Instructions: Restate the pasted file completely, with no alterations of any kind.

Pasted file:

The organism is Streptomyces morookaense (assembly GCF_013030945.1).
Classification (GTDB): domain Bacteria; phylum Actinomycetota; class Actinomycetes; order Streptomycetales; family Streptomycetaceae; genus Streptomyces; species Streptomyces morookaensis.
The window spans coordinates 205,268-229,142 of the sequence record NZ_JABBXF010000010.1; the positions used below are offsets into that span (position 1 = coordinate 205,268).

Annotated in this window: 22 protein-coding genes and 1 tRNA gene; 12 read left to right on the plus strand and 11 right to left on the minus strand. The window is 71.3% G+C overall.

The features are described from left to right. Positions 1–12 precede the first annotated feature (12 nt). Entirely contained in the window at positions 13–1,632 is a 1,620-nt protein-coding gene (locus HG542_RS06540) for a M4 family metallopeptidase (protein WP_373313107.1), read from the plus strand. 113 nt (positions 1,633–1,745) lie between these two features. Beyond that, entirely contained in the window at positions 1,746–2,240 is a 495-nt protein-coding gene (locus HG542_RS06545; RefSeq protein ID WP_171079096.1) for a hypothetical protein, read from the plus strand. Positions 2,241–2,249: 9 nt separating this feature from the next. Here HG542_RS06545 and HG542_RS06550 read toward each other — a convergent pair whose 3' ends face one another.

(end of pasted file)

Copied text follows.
The organism is Streptomyces morookaense (assembly GCF_013030945.1).
Classification (GTDB): domain Bacteria; phylum Actinomycetota; class Actinomycetes; order Streptomycetales; family Streptomycetaceae; genus Streptomyces; species Streptomyces morookaensis.
The window spans coordinates 205,268-229,142 of the sequence record NZ_JABBXF010000010.1; the positions used below are offsets into that span (position 1 = coordinate 205,268).

Annotated in this window: 22 protein-coding genes and 1 tRNA gene; 12 read left to right on the plus strand and 11 right to left on the minus strand. The window is 71.3% G+C overall.

The features are described from left to right. Positions 1–12 precede the first annotated feature (12 nt). Entirely contained in the window at positions 13–1,632 is a 1,620-nt protein-coding gene (locus HG542_RS06540) for a M4 family metallopeptidase (protein WP_373313107.1), read from the plus strand. 113 nt (positions 1,633–1,745) lie between these two features. Beyond that, entirely contained in the window at positions 1,746–2,240 is a 495-nt protein-coding gene (locus HG542_RS06545; RefSeq protein ID WP_171079096.1) for a hypothetical protein, read from the plus strand. Positions 2,241–2,249: 9 nt separating this feature from the next. Here HG542_RS06545 and HG542_RS06550 read toward each other — a convergent pair whose 3' ends face one another.